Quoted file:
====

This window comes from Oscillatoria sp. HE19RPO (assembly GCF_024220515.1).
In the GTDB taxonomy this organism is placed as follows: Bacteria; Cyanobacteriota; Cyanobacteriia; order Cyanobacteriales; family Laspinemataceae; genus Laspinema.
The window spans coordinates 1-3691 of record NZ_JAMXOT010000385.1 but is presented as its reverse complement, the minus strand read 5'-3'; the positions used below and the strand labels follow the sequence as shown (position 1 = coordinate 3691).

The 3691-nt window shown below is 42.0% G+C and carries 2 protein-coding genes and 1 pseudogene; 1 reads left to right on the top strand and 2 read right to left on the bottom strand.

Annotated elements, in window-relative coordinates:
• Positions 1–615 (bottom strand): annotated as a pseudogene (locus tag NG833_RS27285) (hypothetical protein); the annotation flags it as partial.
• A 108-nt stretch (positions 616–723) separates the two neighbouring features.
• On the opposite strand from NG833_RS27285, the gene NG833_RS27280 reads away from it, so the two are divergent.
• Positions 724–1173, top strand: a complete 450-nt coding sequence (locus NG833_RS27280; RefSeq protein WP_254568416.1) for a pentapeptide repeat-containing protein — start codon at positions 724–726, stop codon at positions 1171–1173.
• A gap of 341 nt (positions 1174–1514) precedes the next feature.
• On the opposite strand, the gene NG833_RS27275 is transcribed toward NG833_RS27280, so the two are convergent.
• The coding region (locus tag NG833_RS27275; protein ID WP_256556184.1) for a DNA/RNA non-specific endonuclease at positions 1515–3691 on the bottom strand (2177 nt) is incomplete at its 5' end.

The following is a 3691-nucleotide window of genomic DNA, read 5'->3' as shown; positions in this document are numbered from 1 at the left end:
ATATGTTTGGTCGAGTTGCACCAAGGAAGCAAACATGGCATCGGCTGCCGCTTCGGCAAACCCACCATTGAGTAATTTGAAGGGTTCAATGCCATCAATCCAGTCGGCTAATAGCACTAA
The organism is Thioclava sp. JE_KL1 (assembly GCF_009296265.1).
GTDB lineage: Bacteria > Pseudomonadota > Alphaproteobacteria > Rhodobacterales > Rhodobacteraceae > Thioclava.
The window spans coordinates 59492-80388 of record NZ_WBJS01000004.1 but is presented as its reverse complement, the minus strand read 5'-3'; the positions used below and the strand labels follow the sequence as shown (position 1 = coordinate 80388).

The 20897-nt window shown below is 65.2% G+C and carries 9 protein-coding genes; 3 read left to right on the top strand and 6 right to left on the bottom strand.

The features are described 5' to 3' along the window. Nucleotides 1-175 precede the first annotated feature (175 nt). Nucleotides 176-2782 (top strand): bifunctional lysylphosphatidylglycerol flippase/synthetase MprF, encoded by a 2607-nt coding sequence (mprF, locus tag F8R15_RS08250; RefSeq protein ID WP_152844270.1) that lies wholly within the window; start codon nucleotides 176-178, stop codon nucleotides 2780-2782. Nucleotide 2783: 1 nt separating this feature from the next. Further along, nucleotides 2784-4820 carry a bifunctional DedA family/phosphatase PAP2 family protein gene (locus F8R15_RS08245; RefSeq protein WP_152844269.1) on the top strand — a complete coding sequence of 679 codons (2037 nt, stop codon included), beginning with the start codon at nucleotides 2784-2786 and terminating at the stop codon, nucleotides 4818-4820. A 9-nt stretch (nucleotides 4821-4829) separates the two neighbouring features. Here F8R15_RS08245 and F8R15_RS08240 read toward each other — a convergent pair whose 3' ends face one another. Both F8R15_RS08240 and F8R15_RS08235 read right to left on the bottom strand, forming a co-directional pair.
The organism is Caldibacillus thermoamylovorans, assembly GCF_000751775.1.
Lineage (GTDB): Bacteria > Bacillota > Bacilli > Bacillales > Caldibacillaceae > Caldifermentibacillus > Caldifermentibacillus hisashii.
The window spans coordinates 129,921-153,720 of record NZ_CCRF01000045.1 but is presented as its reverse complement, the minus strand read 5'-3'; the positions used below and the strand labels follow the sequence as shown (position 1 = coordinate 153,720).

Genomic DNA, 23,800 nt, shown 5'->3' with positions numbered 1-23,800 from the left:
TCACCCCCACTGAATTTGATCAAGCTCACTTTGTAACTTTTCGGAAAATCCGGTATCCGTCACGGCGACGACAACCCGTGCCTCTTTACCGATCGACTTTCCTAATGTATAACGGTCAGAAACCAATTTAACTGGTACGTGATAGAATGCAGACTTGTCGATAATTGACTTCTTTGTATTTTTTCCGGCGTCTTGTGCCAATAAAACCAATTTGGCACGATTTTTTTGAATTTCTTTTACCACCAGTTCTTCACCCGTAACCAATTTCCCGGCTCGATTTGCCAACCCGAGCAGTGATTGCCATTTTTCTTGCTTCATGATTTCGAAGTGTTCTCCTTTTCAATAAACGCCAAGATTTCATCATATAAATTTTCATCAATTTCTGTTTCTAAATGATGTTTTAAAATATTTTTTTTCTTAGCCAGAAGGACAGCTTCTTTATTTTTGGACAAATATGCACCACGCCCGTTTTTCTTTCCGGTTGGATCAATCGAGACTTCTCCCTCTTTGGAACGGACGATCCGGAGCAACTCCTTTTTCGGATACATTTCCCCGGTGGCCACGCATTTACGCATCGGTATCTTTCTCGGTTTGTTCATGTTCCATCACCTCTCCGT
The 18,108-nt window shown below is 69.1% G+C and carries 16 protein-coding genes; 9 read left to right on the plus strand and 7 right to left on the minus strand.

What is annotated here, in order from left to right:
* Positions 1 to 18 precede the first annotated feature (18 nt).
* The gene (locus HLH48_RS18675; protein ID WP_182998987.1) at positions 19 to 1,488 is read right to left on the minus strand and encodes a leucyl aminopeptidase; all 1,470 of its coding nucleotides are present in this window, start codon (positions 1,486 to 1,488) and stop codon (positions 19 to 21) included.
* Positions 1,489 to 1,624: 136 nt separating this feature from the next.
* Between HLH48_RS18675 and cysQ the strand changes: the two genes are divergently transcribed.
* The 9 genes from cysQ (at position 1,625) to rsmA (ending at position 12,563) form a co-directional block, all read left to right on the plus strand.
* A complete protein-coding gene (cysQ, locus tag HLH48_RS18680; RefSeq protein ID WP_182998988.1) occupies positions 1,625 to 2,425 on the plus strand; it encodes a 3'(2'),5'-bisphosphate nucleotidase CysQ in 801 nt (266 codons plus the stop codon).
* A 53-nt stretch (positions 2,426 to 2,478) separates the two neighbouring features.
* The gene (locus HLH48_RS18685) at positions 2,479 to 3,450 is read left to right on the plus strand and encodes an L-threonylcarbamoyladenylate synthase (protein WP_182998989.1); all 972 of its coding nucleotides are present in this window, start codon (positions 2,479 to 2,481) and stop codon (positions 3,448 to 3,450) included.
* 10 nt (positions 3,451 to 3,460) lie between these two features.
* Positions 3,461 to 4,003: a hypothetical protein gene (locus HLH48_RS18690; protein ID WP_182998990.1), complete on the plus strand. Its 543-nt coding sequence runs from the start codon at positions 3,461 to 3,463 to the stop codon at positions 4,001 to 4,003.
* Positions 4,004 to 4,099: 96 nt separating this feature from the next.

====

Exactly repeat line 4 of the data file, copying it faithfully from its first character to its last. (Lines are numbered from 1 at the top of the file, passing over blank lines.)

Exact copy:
The 3691-nt window shown below is 42.0% G+C and carries 2 protein-coding genes and 1 pseudogene; 1 reads left to right on the top strand and 2 read right to left on the bottom strand.